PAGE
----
The towns are Boonton, Bridgeton, Hammonton, Highland Park, Lawrenceville, Millville, Montclair, Newton, Salem, Somerville, South Orange, Vineland, Westfield and West Orange, the state Department of Community Affairs announced Monday.
"This prestigious national recognition demonstrates the commitment these communities have to strengthening their downtown districts,'' Community Affairs Commissioner Lori Grifa said. "They recognize that revitalizing the traditional cores of their villages, towns and cities helps foster economic development. I commend the local public and private-sector leaders, merchants, and dedicated volunteers for the contributions they've made to their respective communities. Without their hard work, this national accreditation would not be possible."
The DCA's Main Street New Jersey program partnered with the National Trust for Historic Preservation's National Main Street Center to evaluate each of the 26 designated Main Street communities in the state and identify which ones met the 10 performance standards required for national accreditation.
The standards include such criteria as strong support from the public and private sectors; relevant vision and mission statements; a comprehensive Main Street work plan; a historic preservation ethic; an adequate operating budget; and an ongoing training program for staff and volunteers.
"We encourage all of our designated communities to work toward accreditation because in doing so they are building vibrant, sustainable downtown districts," Jef (CQ) Buehler, director of the Main Street New Jersey and Improvement District Programs at the DCA. "Just as important, national accreditation brings visibility to a community, which can result in more visitors and shoppers, as well as increased investment."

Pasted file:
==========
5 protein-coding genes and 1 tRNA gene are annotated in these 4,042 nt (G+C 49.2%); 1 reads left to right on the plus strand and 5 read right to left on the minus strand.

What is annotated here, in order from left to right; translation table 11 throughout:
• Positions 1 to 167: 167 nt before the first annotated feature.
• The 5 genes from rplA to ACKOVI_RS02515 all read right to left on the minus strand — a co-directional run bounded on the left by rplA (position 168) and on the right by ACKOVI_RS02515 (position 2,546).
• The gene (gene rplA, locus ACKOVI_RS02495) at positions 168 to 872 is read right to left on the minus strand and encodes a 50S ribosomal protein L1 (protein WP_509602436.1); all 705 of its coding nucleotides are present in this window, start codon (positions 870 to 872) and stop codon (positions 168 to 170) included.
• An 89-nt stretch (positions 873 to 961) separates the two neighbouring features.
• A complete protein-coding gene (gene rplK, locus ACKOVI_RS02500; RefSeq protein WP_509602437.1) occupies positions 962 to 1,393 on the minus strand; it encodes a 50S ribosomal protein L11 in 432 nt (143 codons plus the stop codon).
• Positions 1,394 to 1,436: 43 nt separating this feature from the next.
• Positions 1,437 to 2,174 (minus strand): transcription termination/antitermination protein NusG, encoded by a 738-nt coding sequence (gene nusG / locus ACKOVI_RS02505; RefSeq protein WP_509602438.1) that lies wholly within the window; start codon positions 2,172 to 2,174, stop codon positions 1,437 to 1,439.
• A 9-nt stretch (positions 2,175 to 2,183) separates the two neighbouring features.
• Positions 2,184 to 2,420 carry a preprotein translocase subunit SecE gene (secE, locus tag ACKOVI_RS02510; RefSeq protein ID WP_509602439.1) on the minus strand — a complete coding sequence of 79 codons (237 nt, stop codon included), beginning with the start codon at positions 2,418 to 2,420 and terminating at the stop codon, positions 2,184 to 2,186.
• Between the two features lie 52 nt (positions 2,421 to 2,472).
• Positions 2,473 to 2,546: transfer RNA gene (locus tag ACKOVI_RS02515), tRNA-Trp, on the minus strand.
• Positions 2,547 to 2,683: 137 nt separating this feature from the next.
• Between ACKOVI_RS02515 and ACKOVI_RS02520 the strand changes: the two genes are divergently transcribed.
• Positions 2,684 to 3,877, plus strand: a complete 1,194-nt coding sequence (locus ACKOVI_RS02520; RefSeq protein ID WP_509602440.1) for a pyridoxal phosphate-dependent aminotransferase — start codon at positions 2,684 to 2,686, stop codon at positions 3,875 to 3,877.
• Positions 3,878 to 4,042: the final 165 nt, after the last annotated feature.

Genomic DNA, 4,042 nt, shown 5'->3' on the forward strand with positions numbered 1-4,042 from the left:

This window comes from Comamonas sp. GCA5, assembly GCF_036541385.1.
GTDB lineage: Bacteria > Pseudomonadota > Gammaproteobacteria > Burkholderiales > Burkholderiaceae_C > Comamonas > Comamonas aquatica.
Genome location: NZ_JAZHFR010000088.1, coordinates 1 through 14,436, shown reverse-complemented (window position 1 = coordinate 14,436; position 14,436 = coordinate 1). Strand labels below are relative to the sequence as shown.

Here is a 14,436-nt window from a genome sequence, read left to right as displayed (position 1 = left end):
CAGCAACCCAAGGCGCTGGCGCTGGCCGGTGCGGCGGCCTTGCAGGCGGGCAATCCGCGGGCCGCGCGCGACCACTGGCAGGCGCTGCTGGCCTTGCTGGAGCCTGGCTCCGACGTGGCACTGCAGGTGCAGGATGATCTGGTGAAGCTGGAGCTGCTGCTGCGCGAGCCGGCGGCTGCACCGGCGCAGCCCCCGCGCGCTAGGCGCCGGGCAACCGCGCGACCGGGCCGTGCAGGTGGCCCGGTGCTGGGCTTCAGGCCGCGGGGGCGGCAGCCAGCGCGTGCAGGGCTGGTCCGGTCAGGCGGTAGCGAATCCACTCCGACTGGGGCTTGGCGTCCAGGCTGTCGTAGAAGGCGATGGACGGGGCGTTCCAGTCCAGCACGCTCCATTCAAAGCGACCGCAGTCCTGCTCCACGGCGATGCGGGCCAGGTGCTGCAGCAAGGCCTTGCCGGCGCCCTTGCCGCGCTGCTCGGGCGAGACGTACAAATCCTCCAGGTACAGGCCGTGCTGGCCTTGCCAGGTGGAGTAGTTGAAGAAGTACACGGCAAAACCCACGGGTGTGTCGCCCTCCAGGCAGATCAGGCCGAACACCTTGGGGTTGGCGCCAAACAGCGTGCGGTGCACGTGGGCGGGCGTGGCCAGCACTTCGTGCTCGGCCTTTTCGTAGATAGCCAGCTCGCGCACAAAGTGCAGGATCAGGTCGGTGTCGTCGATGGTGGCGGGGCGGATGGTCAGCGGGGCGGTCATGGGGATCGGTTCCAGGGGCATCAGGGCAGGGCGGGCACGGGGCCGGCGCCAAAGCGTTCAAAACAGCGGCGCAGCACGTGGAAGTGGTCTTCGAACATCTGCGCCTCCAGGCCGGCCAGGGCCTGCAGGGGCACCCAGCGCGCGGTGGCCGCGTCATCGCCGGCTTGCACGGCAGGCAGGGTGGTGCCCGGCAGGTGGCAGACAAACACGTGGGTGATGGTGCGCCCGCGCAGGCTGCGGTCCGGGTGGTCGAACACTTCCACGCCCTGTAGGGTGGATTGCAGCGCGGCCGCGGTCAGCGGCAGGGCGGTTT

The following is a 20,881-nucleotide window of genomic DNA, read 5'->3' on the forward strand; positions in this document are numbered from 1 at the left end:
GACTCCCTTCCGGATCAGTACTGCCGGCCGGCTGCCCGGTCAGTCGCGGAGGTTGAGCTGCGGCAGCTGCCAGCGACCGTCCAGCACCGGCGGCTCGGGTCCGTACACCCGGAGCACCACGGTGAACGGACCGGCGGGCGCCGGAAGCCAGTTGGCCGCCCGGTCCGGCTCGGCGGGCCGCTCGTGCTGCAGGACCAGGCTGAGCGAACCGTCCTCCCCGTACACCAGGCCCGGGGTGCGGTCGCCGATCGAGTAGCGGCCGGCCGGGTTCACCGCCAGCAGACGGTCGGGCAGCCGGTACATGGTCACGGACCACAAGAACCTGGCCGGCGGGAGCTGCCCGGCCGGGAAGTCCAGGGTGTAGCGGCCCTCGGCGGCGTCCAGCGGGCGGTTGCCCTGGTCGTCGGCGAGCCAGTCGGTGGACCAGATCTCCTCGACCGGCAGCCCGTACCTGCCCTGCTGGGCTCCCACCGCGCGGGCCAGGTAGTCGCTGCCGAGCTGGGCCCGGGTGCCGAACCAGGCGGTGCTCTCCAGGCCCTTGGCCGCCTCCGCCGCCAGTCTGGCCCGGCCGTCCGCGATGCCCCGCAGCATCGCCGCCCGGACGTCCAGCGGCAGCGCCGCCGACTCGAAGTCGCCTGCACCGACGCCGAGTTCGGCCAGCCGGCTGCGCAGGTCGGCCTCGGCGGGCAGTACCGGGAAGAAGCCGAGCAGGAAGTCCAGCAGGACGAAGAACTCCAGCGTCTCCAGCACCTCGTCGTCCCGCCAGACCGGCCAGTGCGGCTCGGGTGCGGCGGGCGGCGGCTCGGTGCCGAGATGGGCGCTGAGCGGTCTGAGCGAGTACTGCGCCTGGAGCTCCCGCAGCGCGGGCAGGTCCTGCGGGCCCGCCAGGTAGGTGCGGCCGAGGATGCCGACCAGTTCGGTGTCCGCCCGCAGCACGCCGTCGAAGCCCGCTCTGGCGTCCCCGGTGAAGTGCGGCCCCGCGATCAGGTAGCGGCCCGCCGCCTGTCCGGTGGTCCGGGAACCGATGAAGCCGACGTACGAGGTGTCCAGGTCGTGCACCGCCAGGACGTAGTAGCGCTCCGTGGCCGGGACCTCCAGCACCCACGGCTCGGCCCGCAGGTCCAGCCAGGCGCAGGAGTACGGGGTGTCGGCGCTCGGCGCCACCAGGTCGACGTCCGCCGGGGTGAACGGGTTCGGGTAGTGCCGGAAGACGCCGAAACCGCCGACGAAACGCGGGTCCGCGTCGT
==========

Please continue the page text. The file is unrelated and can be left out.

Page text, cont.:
Now celebrating its 20th anniversary, Main Street New Jersey provides technical assistance and training in the Main Street Four-Point Approach developed by the National Trust Main Street Center. More than 1,900 communities across the country have adopted the approach, which focuses on organization, design, promotion and economic restructuring, to revitalize their historic or traditional commercial districts.
Since its inception in 1990, Main Street New Jersey has leveraged more than $1 billion in new private investment and another $228 million in public investment.
Each year, the National Trust for Historic Preservation's National Main Street Center offers accreditation to the local Main Street programs that meet the 10 national standards of performance. In 2010, 759 programs in the nation received national accreditation based on their evaluations from 2009.
â€” TOM HESTER SR., NEWJERSEYNEWSROOM.COM